If you were to ask someone who started smoking in the 1960s or 70s why they do it given the health risks, they may say that the health risks were not known when they became addicted to nicotine and now it’s too hard to stop. It’s an argument which you can sympathise with. Anyone who started smoking much later, say in the 2000s chose to smoke despite more obvious risks. In Australia today, cigarette packaging is emblazoned with health warnings from the Australian Government which means that no one can be in doubt when they have their first cigarette.
According to the Cancer Council, 11,000 Australians were diagnosed with lung cancer in 2014. Around 85% of lung cancer cases are due to smoking.
If you were to talk to someone over the age of 60 about the dangers of getting sunburned and skin cancer, they would in many instances say the something similar. We had no idea about skin cancer, we didn’t use sunscreen or cover up in the sun, we may have applied some coconut oil plus it was fashionable to be tanned when we were growing up.
According to the Cancer Council website, 13,134 Australians were diagnosed with melanoma, the most deadly form of skin cancer. A further 750,000 or so non-melanoma skin cancers that are detected every year in Australia. Around 90% of melanoma and non-melanoma skin cancers are due to sun exposure.
There is a much better understanding of the dangers of UV exposure in Australia these days and many initiatives have improved the situation. For example, the commercial use of sunbeds were banned in Australia a number of years ago.
Sunscreen is a useful tool for sun protection but it is not supposed to be considered as body armour against the suns harmful UV rays.
Every summer in Australia there are media reports about how sunscreen is not protecting Australians adequately.
Medical experts say that sunscreen should not be relied upon as the first line of defence against sunburn, skin ageing and skin cancer. Dermatologists describe sunscreen as the last resort.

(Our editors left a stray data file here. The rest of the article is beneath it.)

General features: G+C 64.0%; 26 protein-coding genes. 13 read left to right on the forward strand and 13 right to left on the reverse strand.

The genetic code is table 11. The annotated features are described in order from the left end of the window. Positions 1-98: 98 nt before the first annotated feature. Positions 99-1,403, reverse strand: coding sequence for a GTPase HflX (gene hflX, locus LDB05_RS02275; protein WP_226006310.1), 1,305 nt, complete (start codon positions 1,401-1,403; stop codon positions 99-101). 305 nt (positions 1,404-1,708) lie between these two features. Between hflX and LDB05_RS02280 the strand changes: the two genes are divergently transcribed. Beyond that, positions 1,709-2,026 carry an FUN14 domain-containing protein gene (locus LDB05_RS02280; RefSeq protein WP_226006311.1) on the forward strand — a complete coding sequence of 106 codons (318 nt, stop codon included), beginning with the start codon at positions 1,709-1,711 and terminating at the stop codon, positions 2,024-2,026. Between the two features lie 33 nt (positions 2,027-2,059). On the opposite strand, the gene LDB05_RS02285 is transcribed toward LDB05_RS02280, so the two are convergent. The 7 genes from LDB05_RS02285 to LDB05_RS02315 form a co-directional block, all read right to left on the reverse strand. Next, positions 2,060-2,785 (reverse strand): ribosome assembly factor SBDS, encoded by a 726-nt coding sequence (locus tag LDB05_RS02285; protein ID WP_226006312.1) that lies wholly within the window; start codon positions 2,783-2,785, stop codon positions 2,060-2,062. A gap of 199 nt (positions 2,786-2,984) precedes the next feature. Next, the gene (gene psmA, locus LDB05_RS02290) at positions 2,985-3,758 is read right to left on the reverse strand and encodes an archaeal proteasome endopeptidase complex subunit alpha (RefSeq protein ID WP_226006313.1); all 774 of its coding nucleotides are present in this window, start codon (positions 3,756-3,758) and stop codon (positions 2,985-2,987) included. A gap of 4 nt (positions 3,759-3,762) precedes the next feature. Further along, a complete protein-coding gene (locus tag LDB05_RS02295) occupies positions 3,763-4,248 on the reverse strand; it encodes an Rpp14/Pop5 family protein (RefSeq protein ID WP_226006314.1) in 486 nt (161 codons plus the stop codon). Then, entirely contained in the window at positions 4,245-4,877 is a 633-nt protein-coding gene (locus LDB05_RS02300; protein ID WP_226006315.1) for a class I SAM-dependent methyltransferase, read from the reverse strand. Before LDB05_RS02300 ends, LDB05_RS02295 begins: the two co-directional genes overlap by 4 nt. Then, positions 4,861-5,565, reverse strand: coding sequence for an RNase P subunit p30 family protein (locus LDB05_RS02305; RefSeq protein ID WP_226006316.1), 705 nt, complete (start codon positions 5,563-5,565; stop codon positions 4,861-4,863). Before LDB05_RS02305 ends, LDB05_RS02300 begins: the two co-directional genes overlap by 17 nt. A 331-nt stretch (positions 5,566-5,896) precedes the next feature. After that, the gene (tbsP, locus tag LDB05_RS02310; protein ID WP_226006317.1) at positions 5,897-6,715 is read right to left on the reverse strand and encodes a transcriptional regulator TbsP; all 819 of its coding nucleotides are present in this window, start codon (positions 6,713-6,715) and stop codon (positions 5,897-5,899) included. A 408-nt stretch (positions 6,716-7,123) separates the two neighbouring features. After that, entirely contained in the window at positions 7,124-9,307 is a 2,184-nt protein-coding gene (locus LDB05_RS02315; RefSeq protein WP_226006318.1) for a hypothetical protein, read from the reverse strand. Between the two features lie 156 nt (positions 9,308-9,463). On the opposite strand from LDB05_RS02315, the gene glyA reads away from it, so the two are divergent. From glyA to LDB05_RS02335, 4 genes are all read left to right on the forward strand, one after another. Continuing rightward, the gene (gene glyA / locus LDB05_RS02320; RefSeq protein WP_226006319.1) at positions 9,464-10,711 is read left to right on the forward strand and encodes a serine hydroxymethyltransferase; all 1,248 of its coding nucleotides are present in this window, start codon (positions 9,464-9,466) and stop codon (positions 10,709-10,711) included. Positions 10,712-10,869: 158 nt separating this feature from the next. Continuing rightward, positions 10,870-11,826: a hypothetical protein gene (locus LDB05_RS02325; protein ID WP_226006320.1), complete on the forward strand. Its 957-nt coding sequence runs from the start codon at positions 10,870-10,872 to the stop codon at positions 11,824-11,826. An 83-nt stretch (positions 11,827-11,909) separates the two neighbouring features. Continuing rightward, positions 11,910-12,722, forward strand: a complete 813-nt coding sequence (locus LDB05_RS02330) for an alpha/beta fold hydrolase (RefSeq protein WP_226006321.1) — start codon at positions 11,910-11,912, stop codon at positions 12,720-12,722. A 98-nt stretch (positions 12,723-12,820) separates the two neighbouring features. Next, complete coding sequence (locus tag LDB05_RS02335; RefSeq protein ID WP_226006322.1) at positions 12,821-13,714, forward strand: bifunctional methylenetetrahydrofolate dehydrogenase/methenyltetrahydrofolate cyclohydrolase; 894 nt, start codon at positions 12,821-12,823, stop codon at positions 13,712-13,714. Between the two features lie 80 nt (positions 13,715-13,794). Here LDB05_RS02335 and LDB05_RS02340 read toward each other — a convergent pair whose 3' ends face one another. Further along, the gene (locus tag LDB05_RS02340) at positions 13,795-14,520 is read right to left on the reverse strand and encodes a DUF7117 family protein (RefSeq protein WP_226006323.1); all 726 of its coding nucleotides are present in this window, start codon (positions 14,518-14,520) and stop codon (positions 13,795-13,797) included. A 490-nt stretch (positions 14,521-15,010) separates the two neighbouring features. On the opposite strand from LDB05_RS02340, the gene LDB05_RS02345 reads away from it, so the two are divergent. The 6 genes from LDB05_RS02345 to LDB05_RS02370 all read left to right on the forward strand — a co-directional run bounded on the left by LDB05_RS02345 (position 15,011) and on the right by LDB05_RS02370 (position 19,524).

Dermatologists agree that wearing UPF 50+ sun protective clothing and a broad brim sun hat is the best way to prevent sun burn, skin ageing and skin cancer.
Solbari Sun Protection is the leading sun protective clothing brand in Australia with customers in over 60 countries.
Solbari offers an award winning range of UPF 50+ sun protective clothing, broad brim sun hats, UV arm sleeves and sun block umbrellas.
The Solbari Team
This blog is for information purposes only, always consult your medical professional
Australians love the great outdoors and our sunny skies make the Australian lifestyle one of the most envied in the world. Notwithstanding, the extensive “Slip Slop Slap” campaign, many Australians are still exposing themselves to the severity and dangers of ultraviolet (UV) radiation from the sun.
It's essential to check your skin regularly. Early detection of skin cancers is very important, especially for melanoma, as the survival rate is much greater when caught early. Research shows that it can sometimes be as little as a matter of months between when a melanoma is first detected to the point where it metastasises and becomes a lot more difficult to treat.
The Skin Cancer Foundation recommends sun protective clothing as the best way to protect your skin against the sun's damaging rays. SOLBARI UPF50+ garments provide the highest sun protection rating for fabrics available in the world.